City of Campbell River has big plans for developing a Salmon Centre of Excellence
The BC Centre for Aquatic Health Sciences (BC CAHS) supports recommendations of the Ministry of Agriculture Advisory Council on Finfish Aquaculture (MAACFA) report to investigate the risk of pathogen transfer between wild and farmed salmon.
“The council recognizes that Level 2 Wet Lab Facilities – those where salmon are kept in land-based tanks for experiments – is well below what is required” noted BC CAHS CEO Dr. Jim Powell.
“We have been working with the Ministry of Agriculture to establish a world-class facility here in Campbell River to address the needs identified in the MAACFA Report.”
“A Level 2 Wet Lab will help us conduct the much needed additional scientific research aimed at a better understanding of potential effects of pathogen transfer between wild and farmed salmon” said Powell.
“It is necessary to have the facility in Campbell River because this is where migratory salmon pass through to get to the open ocean and then back to the spawning grounds. It is also the meeting place of wild and farmed fish, so it’s perfect to conduct research using the local waters”.
BC CAHS and the City of Campbell River have big plans for developing a Salmon Centre of Excellence on waterfront City-owned land as part of a larger community development.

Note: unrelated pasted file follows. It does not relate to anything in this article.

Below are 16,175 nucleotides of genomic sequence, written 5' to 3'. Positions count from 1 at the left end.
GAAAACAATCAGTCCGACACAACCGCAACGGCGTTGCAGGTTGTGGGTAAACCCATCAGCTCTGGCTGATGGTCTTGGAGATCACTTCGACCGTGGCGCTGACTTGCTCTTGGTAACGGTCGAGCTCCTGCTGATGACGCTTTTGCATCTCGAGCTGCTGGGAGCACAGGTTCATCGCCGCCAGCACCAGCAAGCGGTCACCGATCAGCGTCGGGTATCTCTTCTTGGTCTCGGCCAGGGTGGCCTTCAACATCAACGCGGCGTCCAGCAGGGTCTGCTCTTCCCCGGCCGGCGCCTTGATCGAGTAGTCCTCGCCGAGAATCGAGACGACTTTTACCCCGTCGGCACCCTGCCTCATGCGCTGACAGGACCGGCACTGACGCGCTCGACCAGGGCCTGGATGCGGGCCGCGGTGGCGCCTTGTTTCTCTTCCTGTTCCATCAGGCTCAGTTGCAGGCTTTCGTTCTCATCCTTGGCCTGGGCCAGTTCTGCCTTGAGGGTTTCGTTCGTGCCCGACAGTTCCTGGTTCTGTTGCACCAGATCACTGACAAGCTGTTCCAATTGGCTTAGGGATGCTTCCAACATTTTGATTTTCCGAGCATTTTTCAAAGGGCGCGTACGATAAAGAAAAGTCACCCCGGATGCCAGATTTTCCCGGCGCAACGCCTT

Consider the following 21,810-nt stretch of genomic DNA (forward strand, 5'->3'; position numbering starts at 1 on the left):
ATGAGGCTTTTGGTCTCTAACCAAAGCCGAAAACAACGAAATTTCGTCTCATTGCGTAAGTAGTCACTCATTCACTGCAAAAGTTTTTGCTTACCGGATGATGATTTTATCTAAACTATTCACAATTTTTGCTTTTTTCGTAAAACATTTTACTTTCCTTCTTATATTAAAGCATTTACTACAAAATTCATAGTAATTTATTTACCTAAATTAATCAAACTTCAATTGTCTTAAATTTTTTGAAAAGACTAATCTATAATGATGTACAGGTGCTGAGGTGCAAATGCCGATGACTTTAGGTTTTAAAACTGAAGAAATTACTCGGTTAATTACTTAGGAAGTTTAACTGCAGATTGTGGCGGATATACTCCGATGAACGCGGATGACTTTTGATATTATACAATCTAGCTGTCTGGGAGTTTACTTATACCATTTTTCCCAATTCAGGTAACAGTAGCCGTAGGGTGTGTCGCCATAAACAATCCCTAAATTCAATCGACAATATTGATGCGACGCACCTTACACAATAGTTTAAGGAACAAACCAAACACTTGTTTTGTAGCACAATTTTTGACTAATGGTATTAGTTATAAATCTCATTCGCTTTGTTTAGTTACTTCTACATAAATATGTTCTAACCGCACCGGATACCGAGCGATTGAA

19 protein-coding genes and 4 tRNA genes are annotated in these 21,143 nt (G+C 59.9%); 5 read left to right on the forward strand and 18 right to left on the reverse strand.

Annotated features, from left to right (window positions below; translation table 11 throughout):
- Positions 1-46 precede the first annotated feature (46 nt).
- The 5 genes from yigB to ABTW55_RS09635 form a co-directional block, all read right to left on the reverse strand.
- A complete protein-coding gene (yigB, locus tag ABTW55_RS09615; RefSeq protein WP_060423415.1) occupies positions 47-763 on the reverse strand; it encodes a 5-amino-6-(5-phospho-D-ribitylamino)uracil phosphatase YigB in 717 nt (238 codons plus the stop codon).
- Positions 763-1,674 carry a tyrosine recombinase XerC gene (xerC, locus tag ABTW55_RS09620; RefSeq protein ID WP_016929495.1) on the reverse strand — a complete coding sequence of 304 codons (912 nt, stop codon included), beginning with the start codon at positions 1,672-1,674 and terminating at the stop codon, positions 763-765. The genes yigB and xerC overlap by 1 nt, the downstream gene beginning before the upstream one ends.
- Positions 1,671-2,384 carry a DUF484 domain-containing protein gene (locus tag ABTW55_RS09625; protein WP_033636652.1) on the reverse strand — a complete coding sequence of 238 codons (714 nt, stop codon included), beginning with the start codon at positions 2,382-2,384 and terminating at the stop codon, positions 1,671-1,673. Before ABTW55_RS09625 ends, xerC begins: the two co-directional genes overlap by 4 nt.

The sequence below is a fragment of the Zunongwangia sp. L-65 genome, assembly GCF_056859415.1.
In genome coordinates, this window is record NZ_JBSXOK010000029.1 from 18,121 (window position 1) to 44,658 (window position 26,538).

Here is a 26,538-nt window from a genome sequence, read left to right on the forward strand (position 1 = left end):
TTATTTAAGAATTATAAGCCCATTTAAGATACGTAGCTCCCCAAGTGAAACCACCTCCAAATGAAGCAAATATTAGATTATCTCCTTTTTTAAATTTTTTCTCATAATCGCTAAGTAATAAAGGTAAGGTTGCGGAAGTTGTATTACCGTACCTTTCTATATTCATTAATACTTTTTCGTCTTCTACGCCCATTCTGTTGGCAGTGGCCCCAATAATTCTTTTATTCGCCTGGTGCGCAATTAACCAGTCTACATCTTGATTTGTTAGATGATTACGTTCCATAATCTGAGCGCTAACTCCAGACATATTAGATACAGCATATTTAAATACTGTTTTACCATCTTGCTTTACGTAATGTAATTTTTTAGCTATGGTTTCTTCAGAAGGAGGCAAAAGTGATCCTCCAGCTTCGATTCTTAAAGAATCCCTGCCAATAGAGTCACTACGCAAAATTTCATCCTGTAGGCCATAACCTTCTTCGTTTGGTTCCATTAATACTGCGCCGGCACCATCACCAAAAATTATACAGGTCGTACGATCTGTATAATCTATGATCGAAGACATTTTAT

Mayor Andy Adams (pictured) stated “Campbell River is the ‘Salmon Capital of the World’ and is very supportive of work that the BC Centre for Aquatic Health Sciences does in providing our region with science-based evidence for the sustainability of all fisheries whether it be wild, commercial, recreational, farmed or indigenous.
“Having an operational wet lab here in Campbell River would be a tremendous asset to continue this critically important research and work very well with the City’s potential plans for a Salmon Centre of Excellence facility.”
Randal Heidt, Vice President, Strategic Initiates, North Island College said: “As North Island College grows its capacity to conduct applied research with local industry partners, such as BC CAHS, we see tremendous value in collaborating on the establishment of facilities capable of hosting world-class research and expertise in support of the fisheries and aquaculture sectors and particularly for salmon.”
“We are looking forward to working with the Province on developing the Wet Lab here in Campbell River” said Powell.
“We have the people, we have the space and we have the water. We will continue our efforts in the development of the facility in partnership with a broad array of stakeholders and beneficiaries of the resource.”
The BC CAHS is a non-profit organization in Campbell River BC with a state-of-the-art laboratory serving all stakeholders in fisheries and aquaculture, First Nations and the enhancement communities. It operates on a science-based model and adheres to a rigorous academic ethic.